Women in technology

Women in technology

Angel Vanellison grew up navigating technology with ease. She played video games and built computers with her father, and attended Georgia Tech’s technology camp for kids at the Center for Education, Integrating Science, Mathematics and Computing.

Even so, when the Savannah native enrolled in Georgia Southern University with a major in computer science, she was unsure about her direction. In her sophomore year, representatives with the nonprofit Women in Technology (WIT) visited campus and everything changed. Vanellison gained clarity on her major – switching to Information Technology. She graduated in May.

“WIT offered me the opportunity to be exposed to different areas of technology and see if it’s something that I wanted to invest myself in,” said Vanellison.

Women in Technology started in 1992 with the goal of empowering girls in STEAM – science, technology, engineering arts and math. Part of its program includes inviting students to visit women executives at their offices to see first hand the variety of work they do.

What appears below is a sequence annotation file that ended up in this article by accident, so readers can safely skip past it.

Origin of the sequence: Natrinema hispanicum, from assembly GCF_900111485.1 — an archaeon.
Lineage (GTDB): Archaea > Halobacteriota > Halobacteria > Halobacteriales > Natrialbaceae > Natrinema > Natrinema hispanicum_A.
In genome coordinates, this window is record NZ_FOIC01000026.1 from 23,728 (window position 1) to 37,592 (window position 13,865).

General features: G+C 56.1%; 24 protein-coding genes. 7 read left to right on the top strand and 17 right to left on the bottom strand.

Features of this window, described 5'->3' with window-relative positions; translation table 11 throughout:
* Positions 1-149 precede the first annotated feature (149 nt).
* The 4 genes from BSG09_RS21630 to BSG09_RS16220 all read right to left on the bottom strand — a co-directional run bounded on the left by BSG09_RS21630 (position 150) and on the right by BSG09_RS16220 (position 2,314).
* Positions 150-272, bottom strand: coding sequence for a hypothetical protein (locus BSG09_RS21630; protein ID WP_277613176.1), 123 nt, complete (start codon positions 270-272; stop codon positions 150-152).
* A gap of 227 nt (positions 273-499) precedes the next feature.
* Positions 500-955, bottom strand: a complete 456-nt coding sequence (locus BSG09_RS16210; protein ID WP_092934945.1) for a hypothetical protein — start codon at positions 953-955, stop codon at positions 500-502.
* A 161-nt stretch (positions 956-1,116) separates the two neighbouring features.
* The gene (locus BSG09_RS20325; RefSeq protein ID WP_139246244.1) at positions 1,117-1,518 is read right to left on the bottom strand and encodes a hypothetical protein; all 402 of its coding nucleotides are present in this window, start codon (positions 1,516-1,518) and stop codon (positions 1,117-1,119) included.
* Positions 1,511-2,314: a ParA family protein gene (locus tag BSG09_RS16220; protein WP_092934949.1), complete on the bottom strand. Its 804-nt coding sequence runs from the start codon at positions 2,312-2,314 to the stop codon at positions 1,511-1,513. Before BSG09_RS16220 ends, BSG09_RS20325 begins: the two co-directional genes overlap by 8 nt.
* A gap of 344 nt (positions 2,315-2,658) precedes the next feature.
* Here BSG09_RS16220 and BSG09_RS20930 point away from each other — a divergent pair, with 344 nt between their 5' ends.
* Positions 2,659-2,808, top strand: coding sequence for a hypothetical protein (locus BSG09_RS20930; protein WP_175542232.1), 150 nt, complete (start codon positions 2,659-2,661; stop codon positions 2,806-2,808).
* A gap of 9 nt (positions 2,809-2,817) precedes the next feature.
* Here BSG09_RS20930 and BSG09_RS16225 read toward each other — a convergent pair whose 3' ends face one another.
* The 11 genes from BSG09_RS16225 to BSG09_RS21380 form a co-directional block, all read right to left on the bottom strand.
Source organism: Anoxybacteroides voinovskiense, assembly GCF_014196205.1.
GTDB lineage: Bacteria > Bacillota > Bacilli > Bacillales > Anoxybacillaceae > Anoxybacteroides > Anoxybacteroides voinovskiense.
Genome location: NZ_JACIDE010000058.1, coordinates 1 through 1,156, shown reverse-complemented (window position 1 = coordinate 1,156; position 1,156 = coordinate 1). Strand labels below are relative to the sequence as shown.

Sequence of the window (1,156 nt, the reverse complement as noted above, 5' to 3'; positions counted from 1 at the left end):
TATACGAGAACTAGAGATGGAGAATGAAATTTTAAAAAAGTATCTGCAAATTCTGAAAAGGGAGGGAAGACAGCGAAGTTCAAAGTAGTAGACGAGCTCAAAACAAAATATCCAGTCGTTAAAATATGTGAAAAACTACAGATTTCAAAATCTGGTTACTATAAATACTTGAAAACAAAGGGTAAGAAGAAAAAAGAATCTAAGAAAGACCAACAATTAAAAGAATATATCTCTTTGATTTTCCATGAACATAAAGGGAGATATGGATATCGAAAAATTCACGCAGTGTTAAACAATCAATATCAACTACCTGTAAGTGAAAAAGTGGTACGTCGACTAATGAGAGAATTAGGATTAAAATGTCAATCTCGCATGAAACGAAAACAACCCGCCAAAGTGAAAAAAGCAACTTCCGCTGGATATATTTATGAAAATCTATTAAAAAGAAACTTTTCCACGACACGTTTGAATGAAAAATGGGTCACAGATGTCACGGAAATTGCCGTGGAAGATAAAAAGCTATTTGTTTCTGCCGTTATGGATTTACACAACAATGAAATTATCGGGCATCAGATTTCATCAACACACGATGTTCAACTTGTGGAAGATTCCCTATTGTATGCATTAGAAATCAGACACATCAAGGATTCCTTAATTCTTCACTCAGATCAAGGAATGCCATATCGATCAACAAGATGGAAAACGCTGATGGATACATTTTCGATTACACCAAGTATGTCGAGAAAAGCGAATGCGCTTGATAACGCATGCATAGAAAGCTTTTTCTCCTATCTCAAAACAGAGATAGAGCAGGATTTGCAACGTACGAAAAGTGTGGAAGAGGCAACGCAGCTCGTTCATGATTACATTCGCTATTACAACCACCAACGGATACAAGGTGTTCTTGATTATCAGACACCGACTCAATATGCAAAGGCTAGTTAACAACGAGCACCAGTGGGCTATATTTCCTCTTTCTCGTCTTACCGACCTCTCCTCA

“We connect the dots by bringing girls in [middle school], high school and college together with women in careers,” said Penny Collins, WIT executive director. “It is an incredible wealth of support mentoring, coaching and training.”

WIT sponsors such as State Farm and First Data teach students tech coding and design thinking. “T-Mobile – they teach social skills and tech skills so when [graduates] enter the workforce, what they have learned comes together and augments each other,” added Collins.

Fiserv software company and First Data each awarded a $5,000 scholarship to Vanellison following her visit. She is also in the midst of an internship in software development at Fiserv, in Alpharetta, that ends in August.

WIT hosted a fundraiser recently, WIT Connect at the Georgia Aquarium. Nearly 800 corporate executives celebrated student achievements and awarded scholarships. WIT Connect has raised more than $3.2 million.

Empowered by WIT with a greater understanding of what she can do with STEAM, Vanellison has started a graphic and production design business, and will soon pursue an MBA.

“I’m able to see how art and tech have a beautiful relationship,” Vanellison said. “It’s amazing.”